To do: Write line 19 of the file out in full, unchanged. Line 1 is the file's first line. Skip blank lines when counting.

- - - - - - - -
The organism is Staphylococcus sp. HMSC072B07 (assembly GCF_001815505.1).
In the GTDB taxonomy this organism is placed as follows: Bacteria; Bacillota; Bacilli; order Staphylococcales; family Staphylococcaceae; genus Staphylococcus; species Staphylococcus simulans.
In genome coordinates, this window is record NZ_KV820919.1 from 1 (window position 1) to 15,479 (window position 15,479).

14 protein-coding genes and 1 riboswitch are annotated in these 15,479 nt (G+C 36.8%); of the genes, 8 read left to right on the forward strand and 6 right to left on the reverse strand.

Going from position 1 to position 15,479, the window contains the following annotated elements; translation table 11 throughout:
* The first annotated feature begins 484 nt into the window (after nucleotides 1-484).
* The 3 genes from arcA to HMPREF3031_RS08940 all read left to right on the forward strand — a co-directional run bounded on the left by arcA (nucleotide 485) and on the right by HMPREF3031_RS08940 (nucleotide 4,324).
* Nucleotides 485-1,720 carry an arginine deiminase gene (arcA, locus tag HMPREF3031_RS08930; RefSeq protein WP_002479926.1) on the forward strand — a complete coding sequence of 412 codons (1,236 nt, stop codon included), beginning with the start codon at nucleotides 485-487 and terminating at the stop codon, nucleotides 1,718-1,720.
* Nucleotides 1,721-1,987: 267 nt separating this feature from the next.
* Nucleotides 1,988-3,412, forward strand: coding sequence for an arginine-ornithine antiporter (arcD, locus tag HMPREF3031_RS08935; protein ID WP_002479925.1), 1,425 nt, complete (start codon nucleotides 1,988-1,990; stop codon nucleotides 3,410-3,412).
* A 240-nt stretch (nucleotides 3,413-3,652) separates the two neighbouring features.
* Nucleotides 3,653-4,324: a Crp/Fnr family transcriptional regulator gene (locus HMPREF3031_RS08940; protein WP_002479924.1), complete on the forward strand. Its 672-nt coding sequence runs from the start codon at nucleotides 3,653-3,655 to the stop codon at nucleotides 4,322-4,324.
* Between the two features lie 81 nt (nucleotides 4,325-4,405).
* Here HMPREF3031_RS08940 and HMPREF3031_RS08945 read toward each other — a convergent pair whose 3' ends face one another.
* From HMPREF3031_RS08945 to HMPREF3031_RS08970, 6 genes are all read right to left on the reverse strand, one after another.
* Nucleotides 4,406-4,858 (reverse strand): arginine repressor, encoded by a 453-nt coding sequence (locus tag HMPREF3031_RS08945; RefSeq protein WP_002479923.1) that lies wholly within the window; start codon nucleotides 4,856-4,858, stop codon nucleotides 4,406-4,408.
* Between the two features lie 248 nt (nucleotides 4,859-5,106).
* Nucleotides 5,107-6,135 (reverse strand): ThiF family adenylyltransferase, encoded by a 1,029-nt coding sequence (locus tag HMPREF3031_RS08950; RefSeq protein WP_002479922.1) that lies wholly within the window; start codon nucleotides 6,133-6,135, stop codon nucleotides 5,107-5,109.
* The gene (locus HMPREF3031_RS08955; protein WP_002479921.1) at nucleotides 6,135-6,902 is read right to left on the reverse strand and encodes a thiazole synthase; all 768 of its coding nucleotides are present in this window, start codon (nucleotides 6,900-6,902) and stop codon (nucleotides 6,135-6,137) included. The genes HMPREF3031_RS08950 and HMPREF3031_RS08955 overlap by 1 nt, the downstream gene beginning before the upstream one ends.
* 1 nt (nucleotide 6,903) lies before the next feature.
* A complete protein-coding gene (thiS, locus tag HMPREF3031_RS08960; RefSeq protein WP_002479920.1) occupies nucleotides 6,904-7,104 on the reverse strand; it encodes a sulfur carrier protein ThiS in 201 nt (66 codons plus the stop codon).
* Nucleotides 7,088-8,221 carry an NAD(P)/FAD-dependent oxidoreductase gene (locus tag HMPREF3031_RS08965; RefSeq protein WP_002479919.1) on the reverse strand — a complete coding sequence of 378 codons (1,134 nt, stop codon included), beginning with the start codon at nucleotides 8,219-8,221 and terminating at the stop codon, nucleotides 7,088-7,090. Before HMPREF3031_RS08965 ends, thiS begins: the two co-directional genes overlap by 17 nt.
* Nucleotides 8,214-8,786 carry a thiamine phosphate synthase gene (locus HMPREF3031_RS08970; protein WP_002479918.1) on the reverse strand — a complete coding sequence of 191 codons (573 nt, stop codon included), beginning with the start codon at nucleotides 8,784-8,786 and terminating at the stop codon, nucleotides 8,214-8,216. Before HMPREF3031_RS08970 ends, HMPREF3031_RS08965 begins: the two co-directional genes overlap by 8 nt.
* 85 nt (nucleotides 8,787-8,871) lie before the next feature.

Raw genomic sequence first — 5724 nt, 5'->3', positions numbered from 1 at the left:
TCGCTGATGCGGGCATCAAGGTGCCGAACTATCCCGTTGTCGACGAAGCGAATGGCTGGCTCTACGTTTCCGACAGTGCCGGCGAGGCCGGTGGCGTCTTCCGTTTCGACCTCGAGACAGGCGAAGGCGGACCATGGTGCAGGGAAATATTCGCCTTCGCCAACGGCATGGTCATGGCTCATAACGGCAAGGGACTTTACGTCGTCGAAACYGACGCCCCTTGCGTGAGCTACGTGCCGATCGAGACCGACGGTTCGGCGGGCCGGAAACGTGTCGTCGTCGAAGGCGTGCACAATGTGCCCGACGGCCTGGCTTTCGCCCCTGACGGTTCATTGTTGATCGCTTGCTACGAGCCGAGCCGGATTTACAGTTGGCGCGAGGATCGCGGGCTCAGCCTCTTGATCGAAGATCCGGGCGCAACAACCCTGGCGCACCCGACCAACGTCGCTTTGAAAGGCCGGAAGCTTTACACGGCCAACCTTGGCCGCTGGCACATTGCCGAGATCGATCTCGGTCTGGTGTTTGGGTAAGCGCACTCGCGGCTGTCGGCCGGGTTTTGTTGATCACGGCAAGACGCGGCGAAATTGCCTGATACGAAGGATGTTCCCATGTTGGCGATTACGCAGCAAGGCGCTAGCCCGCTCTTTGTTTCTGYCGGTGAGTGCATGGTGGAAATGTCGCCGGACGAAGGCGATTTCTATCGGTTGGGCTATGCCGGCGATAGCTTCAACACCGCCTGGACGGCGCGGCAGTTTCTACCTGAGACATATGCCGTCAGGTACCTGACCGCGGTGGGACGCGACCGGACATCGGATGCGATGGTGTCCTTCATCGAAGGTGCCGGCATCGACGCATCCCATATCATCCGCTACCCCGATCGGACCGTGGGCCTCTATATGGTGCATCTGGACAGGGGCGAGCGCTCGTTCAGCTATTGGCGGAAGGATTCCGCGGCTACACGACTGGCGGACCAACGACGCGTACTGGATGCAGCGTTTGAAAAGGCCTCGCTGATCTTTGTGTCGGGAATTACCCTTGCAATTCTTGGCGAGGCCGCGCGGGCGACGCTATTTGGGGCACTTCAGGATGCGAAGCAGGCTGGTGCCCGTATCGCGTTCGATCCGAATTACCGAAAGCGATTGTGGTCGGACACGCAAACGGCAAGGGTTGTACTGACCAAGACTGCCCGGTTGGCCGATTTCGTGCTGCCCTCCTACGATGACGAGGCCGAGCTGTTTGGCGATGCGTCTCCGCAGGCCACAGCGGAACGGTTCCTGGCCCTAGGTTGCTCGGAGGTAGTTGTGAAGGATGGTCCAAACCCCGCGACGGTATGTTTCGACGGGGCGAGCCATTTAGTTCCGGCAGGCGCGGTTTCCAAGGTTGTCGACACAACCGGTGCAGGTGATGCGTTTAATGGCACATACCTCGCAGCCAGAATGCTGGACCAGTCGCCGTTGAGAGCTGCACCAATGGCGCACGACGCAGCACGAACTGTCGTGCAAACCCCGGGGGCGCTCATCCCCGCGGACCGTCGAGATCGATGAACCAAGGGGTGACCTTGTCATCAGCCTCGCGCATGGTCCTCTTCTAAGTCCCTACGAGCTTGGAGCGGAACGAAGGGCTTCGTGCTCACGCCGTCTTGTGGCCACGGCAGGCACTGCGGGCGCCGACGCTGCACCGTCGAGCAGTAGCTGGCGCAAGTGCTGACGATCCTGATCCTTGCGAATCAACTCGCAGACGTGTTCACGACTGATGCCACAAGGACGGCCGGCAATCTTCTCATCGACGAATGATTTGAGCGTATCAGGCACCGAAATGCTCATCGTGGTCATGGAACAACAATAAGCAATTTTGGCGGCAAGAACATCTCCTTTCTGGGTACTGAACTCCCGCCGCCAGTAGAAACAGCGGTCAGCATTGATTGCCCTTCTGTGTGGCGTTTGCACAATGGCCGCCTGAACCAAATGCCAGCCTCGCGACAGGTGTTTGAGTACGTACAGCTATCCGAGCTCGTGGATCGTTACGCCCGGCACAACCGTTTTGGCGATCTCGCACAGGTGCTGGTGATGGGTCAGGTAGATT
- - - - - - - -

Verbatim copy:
* The gene (locus HMPREF3031_RS08955; protein WP_002479921.1) at nucleotides 6,135-6,902 is read right to left on the reverse strand and encodes a thiazole synthase; all 768 of its coding nucleotides are present in this window, start codon (nucleotides 6,900-6,902) and stop codon (nucleotides 6,135-6,137) included. The genes HMPREF3031_RS08950 and HMPREF3031_RS08955 overlap by 1 nt, the downstream gene beginning before the upstream one ends.